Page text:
The Journal Sentinel continues its pro-voucher campaign this morning, informing us that "interest remains significant". How do they know? Because more voucher vultures are lining up to feed at the trough.
The story by pro-voucher beat reporter Alan Borsuk on the front page of the Metro section celebrates the fact that 34 individuals or groups (including some who, remarkably, have been kicked out of the program before) have applied to create "schools" that would receive voucher money, therefore adding to the burden of city of Milwaukee taxpayers. "But the 34 new applicants, combined with the 120 schools applying to continue in the largest voucher program in the United States, indicate that interest in opening - and, most likely, enrolling in - the private schools remains significant," writes Borsuk. Well, what's the news here? The state is handing out checks with low application standards and little oversight to anyone willing to claim to be educating kids in vacant warehouses. Since when doesn't that draw interest by those trying to make an easy buck?
When the right-wing agenda's pet project voucher scheme was enacted by always-helpful Gov. Tommy Thompson in 1990, the discussion was primarily focused on the public money that would go to religious schools. It was a surprise, then, to find that the program also enabled "schools" that never existed to spring up just for the purpose of taking voucher money. This led to several public embarassments - such as that surrounding Alex's Academics of Excellence, a joke of a pretend-school, and the Mandela School, which besmerched the memory of the great South African leader by leasing a Mercedes for its CEO - and, I'm sure, many private nightmares that never made it to the public eye. It's not like the J-S is going to help expose the travesties of its pet program. They've been making excuses and looking the other way from problems in the program for so long, they have a permanent case of whiplash.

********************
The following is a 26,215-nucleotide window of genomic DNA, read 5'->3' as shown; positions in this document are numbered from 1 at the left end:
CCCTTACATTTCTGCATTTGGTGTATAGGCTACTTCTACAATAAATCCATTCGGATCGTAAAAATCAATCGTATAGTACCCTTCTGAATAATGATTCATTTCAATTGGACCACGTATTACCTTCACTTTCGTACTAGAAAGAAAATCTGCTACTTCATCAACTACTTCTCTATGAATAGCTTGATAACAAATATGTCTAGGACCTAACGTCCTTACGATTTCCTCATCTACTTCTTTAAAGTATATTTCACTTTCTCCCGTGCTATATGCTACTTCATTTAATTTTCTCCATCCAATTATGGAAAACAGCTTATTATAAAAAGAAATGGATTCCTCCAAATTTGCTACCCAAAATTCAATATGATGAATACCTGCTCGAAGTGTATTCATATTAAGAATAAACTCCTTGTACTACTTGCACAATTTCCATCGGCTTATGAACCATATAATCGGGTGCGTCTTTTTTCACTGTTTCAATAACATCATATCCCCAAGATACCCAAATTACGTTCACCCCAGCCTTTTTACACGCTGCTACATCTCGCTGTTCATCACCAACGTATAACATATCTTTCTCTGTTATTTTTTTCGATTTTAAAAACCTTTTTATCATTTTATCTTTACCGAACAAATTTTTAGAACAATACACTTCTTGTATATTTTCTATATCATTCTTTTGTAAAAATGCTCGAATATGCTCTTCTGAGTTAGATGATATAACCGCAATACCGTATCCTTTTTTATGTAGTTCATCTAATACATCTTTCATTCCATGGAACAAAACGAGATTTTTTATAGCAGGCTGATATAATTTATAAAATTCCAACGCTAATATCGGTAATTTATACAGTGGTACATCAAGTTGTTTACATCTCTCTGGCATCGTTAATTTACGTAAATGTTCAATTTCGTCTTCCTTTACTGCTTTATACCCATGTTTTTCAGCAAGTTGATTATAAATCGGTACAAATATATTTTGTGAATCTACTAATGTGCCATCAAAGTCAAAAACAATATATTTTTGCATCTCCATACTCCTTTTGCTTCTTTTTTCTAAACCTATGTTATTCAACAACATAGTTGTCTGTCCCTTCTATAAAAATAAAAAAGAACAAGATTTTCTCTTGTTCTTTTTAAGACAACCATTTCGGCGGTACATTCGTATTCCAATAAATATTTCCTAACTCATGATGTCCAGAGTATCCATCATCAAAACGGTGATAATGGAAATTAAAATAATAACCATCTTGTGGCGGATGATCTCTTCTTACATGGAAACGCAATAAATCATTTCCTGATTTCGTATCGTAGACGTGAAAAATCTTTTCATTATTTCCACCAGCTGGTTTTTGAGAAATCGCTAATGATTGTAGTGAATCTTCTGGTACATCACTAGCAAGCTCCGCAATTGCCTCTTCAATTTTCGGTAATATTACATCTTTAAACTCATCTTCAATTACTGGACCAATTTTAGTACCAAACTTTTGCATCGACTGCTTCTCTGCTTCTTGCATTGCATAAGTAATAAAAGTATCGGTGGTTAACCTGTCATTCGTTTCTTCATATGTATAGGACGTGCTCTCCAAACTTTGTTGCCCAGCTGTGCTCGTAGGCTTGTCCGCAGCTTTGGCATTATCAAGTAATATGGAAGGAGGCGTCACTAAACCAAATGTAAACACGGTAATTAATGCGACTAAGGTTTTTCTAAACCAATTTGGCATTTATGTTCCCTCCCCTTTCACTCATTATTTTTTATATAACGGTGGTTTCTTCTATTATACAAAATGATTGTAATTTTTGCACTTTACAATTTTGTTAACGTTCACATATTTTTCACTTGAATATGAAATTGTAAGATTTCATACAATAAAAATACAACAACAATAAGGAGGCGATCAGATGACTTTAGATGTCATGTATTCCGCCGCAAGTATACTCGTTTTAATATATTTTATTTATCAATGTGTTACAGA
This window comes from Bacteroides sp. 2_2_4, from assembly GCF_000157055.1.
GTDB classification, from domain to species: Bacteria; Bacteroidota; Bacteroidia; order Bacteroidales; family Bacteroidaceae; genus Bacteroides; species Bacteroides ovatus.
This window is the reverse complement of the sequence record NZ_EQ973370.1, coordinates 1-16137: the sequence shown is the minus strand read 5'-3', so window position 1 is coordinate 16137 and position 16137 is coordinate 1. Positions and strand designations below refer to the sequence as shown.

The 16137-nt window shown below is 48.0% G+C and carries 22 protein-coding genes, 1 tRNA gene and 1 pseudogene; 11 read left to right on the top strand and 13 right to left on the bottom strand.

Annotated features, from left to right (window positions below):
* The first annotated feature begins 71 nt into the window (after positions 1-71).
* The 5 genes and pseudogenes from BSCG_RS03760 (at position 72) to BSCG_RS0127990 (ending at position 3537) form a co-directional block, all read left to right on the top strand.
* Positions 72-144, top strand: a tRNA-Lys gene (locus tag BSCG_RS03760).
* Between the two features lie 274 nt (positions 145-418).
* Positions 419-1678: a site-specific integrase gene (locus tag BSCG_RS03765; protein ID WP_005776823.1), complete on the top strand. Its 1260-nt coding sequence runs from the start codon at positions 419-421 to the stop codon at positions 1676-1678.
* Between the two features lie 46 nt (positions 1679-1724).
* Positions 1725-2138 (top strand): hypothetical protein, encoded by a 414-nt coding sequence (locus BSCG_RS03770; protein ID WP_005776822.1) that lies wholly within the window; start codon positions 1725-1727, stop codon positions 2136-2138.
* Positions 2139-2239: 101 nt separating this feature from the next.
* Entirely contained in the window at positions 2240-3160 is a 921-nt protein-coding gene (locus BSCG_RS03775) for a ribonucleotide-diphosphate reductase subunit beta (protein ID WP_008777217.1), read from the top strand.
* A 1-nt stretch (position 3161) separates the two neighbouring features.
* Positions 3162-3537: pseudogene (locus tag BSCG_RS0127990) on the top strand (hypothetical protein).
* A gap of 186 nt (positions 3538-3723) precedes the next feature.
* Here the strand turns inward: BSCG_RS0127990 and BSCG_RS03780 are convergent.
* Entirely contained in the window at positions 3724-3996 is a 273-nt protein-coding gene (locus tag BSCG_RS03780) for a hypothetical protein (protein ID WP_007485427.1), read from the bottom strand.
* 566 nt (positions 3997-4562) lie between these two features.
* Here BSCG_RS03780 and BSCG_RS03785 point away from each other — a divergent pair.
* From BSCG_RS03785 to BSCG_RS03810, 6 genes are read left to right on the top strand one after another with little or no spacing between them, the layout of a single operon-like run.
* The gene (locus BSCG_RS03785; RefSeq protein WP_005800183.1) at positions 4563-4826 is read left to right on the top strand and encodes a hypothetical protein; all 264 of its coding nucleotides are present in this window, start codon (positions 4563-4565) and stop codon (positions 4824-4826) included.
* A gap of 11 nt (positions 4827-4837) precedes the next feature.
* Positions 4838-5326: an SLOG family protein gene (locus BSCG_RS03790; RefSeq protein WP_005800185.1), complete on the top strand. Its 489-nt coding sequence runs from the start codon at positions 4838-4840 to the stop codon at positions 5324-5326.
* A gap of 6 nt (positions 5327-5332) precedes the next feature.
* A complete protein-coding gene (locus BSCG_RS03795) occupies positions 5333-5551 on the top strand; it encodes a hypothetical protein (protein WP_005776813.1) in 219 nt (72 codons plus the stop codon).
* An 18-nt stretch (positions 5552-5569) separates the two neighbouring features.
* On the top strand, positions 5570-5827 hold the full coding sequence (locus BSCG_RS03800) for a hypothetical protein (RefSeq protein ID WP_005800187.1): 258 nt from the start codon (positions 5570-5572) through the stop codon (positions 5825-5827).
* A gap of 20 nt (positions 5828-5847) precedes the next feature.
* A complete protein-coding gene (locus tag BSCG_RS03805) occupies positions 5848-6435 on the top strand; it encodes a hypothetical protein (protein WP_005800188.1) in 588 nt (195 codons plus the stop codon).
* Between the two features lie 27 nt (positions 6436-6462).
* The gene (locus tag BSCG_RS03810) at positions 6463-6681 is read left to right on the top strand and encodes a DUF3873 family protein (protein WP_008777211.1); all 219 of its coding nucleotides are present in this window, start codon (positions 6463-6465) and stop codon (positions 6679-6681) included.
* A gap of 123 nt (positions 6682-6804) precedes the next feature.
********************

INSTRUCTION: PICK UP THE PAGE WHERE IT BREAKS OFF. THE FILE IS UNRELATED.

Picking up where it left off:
None of the 34 new "schools" applying to get in on the voucher money scam exist now and none that are not approved will exist next year. This is not the "free education market" voucher proponents brag about - it's publicly-funded corporate socialism, like the defense industry. There is little difference between the legendary $6,000 toilets of the defense industry and the $6,000-per-child being thrown at the voucher "schools". Most of that good public money is still going right down the same drain.